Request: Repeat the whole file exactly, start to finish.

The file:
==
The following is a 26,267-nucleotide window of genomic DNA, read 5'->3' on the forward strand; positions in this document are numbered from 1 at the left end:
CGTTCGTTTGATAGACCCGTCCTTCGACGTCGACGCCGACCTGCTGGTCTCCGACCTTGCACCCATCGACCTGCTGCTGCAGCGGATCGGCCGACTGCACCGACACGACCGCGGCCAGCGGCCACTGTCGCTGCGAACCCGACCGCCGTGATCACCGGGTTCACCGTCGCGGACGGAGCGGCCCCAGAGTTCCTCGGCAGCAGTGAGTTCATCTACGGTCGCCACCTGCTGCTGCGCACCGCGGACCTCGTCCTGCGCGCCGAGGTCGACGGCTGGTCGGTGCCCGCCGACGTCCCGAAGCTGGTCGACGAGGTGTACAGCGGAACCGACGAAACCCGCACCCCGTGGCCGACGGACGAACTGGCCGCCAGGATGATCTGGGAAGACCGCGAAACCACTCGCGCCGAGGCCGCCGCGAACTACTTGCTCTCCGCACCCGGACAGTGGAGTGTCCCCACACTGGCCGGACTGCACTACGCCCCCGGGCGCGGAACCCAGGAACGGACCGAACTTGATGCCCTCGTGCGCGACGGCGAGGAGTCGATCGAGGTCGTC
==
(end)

The following is a 26,267-nucleotide window of genomic DNA, read 5'->3' on the forward strand; positions in this document are numbered from 1 at the left end:
CGTTCGTTTGATAGACCCGTCCTTCGACGTCGACGCCGACCTGCTGGTCTCCGACCTTGCACCCATCGACCTGCTGCTGCAGCGGATCGGCCGACTGCACCGACACGACCGCGGCCAGCGGCCACTGTCGCTGCGAACCCGACCGCCGTGATCACCGGGTTCACCGTCGCGGACGGAGCGGCCCCAGAGTTCCTCGGCAGCAGTGAGTTCATCTACGGTCGCCACCTGCTGCTGCGCACCGCGGACCTCGTCCTGCGCGCCGAGGTCGACGGCTGGTCGGTGCCCGCCGACGTCCCGAAGCTGGTCGACGAGGTGTACAGCGGAACCGACGAAACCCGCACCCCGTGGCCGACGGACGAACTGGCCGCCAGGATGATCTGGGAAGACCGCGAAACCACTCGCGCCGAGGCCGCCGCGAACTACTTGCTCTCCGCACCCGGACAGTGGAGTGTCCCCACACTGGCCGGACTGCACTACGCCCCCGGGCGCGGAACCCAGGAACGGACCGAACTTGATGCCCTCGTGCGCGACGGCGAGGAGTCGATCGAGGTCGTC